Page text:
A government watchdog report has revealed that US Visa agents are struggling to track US visa holders because of ‘archaic computer systems.’ When attempting to locate foreigners suspected of overstaying their visas, immigration officers often discover that they have been wasting their time because many US visa holders have exited the country.
According to the report, immigration enforcement operatives and analysts have to use 10 to 40 passwords to access computer systems. However, the report – compiled by the US Department of Homeland Security's Office of the Inspector General – found that 40 percent of ‘active’ cases in one year alone turned out not to be overstays at all.
ICE agents locked out of US visa computer systems
Meanwhile, the report further disclosed that US Immigration and Customs Enforcement (ICE) agents have been locked out of computer systems for durations lasting minutes or several days. The report said that ICE agents posed a security risk because they keep passwords ‘written out on their desks.’
Interviewing ICE agents as part of the report, the Inspector General was told by an operative that approximately one in five US visa holders under investigation by him had already left the country. By following up those leads, he’d wasted 225 hours, the report confirmed.
An excerpt from the report reads: “The time being wasted on investigating false leads increases the risk of legitimate cases of overstaying being overlooked.”
The Inspector General’s findings raise serious concerns that will have to be tackled by President Trump’s administration, if he wants to make US immigration enforcement his top priority.
US visa overstay cases the main source of illegal immigration
The report claims that people who remain in the country beyond the validity of their US visa are the main source of illegal immigration in recent years. President Trump has pledged to arrest and deport what he describes as a ‘sizable proportion of the population that is a scourge on US society.’
However, where immigration authorities have acted upon legitimate overstay cases, arresting those people has led to civil unrest. 24 hours before the release of the Inspector General’s report, a rally took place in the streets of Utah protesting against the detainment of a Mexican immigrant who overstayed her US visa back in 1993.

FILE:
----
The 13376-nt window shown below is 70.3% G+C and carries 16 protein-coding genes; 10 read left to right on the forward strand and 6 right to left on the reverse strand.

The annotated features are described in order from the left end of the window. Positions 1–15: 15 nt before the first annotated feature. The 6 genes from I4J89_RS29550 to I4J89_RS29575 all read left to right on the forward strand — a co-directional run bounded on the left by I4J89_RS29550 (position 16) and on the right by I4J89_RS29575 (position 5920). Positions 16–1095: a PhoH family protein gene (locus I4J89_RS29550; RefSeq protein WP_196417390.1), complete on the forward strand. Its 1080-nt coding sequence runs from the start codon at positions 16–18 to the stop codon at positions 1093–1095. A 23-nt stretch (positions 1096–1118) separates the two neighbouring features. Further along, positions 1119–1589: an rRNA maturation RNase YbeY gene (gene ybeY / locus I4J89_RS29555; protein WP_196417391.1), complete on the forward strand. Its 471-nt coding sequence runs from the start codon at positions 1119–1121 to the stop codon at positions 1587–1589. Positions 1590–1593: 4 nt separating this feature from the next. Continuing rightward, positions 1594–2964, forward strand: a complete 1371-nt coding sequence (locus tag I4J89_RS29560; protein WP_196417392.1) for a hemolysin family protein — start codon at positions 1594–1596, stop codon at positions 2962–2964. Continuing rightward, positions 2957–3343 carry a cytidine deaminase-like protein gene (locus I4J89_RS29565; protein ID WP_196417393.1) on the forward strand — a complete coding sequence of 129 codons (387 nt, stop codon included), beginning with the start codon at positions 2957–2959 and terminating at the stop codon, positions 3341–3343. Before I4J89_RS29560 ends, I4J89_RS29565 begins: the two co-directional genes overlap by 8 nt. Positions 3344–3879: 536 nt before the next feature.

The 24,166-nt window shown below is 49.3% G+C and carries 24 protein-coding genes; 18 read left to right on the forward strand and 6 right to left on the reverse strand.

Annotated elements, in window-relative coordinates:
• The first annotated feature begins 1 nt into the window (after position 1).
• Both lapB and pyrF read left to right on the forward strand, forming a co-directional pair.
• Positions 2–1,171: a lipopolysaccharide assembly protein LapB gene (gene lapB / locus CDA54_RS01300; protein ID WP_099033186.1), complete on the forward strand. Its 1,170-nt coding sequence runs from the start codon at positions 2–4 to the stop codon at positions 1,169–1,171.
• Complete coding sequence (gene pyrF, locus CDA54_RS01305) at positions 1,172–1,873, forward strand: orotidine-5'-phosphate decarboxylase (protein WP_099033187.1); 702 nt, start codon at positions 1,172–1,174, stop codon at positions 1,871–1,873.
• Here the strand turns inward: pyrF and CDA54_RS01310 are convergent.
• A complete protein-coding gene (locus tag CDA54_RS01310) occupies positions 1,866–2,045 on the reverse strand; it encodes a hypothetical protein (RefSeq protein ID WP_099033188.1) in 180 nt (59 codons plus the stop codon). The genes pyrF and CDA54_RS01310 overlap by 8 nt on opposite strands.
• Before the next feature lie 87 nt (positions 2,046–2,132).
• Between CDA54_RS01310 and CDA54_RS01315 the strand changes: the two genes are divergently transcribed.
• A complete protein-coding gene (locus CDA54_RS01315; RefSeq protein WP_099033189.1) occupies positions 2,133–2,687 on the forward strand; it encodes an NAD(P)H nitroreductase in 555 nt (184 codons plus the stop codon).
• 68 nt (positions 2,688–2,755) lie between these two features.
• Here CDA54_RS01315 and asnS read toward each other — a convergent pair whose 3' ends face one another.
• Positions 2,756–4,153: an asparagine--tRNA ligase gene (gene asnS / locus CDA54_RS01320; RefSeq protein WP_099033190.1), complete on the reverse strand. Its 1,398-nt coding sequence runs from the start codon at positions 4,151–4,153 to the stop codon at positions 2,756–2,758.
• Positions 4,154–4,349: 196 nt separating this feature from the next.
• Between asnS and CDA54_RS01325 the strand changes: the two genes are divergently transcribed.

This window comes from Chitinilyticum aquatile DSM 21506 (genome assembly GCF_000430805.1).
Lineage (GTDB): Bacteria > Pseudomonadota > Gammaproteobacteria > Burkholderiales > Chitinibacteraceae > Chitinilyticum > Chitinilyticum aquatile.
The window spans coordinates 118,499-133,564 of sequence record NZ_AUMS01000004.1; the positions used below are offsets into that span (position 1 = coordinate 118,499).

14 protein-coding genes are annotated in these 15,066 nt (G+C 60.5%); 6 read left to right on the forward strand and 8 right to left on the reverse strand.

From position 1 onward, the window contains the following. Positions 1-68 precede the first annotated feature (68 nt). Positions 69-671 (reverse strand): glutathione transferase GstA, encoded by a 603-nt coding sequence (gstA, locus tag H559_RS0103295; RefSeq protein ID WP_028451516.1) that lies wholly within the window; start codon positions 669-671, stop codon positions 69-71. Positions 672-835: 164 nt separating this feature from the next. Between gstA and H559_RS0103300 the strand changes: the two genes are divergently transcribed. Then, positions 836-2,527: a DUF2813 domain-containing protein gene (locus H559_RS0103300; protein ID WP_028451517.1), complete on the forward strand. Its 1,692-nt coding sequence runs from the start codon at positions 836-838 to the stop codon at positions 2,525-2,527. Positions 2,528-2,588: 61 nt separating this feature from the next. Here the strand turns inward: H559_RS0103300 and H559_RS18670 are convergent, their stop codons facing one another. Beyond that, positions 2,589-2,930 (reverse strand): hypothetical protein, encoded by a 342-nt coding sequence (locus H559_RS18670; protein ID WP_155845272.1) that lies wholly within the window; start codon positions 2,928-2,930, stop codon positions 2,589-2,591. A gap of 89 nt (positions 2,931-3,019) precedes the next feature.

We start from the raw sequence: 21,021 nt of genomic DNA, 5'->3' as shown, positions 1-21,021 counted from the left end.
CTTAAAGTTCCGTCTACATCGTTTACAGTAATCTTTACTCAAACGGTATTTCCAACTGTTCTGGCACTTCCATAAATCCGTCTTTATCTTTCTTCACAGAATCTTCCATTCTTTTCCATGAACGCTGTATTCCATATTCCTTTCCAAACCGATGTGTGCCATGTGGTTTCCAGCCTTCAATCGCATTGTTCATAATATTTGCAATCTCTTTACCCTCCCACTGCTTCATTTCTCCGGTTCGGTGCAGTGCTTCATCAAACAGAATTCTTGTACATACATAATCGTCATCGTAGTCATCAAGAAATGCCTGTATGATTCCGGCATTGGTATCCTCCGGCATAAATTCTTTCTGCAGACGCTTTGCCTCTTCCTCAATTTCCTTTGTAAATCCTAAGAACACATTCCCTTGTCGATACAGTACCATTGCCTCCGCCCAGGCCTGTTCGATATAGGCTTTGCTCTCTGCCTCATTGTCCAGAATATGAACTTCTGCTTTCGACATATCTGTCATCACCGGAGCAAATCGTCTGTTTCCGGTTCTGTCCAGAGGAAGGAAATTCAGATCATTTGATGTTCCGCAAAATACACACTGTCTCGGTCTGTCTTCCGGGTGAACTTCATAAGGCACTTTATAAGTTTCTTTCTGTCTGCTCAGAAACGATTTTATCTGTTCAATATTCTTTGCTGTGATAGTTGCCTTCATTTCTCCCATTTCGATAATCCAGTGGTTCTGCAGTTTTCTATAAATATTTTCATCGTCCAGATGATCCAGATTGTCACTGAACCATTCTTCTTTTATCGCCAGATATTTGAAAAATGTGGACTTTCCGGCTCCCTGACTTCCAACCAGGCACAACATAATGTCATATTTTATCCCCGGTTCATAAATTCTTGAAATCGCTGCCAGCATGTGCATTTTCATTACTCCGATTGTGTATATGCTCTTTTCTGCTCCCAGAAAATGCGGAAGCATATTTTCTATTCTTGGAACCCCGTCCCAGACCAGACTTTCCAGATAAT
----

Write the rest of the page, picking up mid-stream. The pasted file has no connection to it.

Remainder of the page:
In response to the Inspector General’s report, House Judiciary Committee Chairman Bob Goodlatte said: “US visa controls are a matter of national security, and it is imperative that we know who is entering our country and when they leave so that we protect American citizens and our interests.”
Much of the current computer network used by ICE agents was inherited from the US Department of Homeland Security when it was established in 2003, two years after the September 11 terrorist attacks.
According to the report, a combination of outdated technology and a lack of training for agents has contributed to an inability to monitor the immigration status and whereabouts of US visa holders who enter the country for business, vacation, studies or other reasons.
Consequently, ICE agents fail to establish a US visa holder’s status and if they’re a national security threat, for several months. A significant problem identified by the report is the non-existence of a system for tracking US visa holders when they depart the country.
Despite US visa holders being screened when they enter the country, the government has been slow to track their departures. Claude Arnold, a former special agent-in-charge of ICE’s homeland security investigations in Los Angeles, said: “The problems are deeply frustrating for immigration agents.”
“They take all the time to run a bunch of other databases to locate the person. They go out and knock on doors. Then, they go to the last place of residence, and they knock on the door, and ‘Oh’, that person left the country.”
Number of non-immigrant US visa overstays exceeds 500,000
According to the report, the number of foreigners arriving in the US on non-immigrant visas and overstaying, in the year ending September 2015, exceeded 500,000. This is out of approximately 45 million visitors entering the United States in that time.
To combat the problem of tracking people leaving the country, the government has since launched a biometric screening program for US visa holders exiting the States from Atlanta’s Hartsfield-Jackson International Airport. They plan to rollout the system across other US airports in 2018.
As part of the pilot program, US Customs and Border Protection combine traveller and airline data with images taken of passengers to confirm their departure. Recommended by the federal commission that investigated the 2001 terror attack, the biometric system was installed following the atrocities. Two of the perpetrators had overstayed their US visa.
Between October 2014 and September of 2015, the US granted more than 10 million non-immigrant visas. Visa holders who stay beyond the validity of their visa are investigated to establish whether they have applied for immigration benefits, left the country or pose a security risk.
It’s understood that Homeland Security is in agreement with the report’s conclusions.
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